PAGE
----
A 52-year-old British man died half a year ago after he climbed a tree at a park and fell, an inquest was told.
Stephen Hitchen, who lived in the northern English town of Wigan in Greater Manchester, visited Haigh Woodland Park last Aug. 14 to climb a tree, local outlet the Wigan Today reported.
“He was basically an adventurer. For his age… he liked climbing trees and messing about. He was quite healthy for his age and liked doing stuff like that,” the father-of-five’s nephew, Andrew Wooton, told Bolton Coroner’s Court Wednesday.
Hitchen climbed a tree that August day, stopping part-way to chat with Wooton and another nephew while sitting down.
“Eventually, I said that’s enough now, it’s a bit high, it’s a bit stupid, and he should turn round,” Wooton recalled.
Wooton was chatting with two cyclists passing by at the time when he heard branches cracking and saw his uncle falling to the floor, Manchester Evening News reported.
Hitchen’s nephews tried to resuscitate him and called for an ambulance, but he died, the inquest heard.
The grandfather’s death was attributed to “multiple injuries,” according to pathologist Naveen Sharma, and evidence of rib fractures, internal bleeding and damage to organs was found.
Meanwhile, a toxicology report determined that Hitchen had cannabis in his system and a blood alcohol level of 220 milligrams.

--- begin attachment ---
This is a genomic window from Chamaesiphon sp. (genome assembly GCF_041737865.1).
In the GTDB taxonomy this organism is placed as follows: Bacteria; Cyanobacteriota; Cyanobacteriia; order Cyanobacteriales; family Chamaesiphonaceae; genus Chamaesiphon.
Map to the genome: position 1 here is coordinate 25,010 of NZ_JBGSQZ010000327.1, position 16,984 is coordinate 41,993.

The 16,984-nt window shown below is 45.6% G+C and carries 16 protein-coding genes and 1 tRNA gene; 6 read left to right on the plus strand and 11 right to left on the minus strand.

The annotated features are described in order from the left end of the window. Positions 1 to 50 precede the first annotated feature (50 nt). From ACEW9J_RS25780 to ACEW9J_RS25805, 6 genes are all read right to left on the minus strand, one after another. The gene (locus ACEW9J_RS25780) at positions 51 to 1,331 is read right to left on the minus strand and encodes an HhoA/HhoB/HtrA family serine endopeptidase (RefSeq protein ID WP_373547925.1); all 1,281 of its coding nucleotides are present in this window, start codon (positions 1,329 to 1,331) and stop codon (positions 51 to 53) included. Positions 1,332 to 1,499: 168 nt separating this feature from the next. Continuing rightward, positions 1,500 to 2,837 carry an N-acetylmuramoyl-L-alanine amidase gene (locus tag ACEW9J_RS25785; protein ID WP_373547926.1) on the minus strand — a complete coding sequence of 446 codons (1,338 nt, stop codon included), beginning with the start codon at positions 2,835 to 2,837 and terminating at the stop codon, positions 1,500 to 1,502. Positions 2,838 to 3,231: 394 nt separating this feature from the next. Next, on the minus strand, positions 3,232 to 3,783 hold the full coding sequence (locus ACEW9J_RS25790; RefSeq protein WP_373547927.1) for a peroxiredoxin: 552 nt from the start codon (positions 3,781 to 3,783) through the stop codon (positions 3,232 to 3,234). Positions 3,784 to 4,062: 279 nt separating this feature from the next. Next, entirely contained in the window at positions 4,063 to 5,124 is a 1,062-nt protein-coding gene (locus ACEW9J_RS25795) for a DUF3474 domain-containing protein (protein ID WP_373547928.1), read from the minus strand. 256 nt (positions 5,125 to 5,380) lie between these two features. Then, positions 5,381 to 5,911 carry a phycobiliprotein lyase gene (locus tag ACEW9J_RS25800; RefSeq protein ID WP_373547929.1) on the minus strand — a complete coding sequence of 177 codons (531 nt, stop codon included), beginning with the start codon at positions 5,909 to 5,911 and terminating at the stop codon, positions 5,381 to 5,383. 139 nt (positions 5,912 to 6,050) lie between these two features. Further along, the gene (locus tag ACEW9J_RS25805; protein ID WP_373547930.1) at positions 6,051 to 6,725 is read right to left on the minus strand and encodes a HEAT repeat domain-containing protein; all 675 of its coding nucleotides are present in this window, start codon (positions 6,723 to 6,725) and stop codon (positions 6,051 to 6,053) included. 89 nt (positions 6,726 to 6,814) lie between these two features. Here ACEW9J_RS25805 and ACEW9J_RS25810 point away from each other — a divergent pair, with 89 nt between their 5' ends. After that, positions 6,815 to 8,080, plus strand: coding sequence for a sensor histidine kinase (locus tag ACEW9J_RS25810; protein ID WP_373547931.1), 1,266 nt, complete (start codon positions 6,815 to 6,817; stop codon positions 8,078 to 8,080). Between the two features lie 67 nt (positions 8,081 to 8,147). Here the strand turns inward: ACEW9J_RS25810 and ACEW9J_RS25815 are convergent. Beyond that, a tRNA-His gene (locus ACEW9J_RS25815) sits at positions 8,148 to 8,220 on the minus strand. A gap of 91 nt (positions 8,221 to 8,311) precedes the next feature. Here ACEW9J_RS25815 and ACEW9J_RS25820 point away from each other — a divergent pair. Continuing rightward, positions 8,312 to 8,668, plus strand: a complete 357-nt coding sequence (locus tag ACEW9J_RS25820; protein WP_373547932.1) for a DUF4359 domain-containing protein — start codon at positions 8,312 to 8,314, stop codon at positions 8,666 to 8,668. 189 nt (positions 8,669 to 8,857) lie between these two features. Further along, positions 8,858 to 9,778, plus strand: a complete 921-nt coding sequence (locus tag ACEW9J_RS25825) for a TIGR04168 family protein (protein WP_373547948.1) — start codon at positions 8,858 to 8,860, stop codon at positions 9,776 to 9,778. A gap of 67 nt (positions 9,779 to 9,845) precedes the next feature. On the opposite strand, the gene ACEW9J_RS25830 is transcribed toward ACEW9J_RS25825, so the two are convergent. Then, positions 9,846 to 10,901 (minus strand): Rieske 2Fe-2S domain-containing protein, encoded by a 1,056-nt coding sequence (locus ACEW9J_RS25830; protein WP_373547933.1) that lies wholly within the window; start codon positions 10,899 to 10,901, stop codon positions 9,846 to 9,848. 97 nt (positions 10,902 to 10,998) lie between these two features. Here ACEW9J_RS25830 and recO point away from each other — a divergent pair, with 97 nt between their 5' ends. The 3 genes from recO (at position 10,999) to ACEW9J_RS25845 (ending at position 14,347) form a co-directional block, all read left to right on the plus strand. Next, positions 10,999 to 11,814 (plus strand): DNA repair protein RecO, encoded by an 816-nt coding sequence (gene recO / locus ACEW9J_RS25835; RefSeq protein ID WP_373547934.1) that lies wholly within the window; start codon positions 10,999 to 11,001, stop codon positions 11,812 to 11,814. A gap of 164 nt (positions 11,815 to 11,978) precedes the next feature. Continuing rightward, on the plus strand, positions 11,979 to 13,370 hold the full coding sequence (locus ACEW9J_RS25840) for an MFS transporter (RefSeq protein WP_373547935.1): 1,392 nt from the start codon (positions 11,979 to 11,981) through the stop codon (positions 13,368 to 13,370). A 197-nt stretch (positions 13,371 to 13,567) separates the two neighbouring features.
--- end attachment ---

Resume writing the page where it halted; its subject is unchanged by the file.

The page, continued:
The legal alcohol limit in England for driving is 80 milligrams of alcohol per 100 milliliters of blood, according to London’s Metropolitan Police Service.
Hitchen and his nephews reportedly went to a pub near Haigh Woodland Park before entering the area, but Wooton insisted his uncle did not seem drunk. He had also taken cannabis an hour before the incident.
“He was walking straight and that… If he was that drunk, he would not have been able to get up the tree. It didn’t seem like he was staggering or anything like that,” Wooton told the court.
Greater Manchester West Assistant Coroner Stephen Teasdale, who described Hitchens as an “adventurous spirit,” concluded that he died from a “misadventure.”
“There are a number of points when he’s climbing the tree that he makes decisions to continue. Unfortunately, those decisions may have been affected by drink, may have been affected by cannabis,” he said.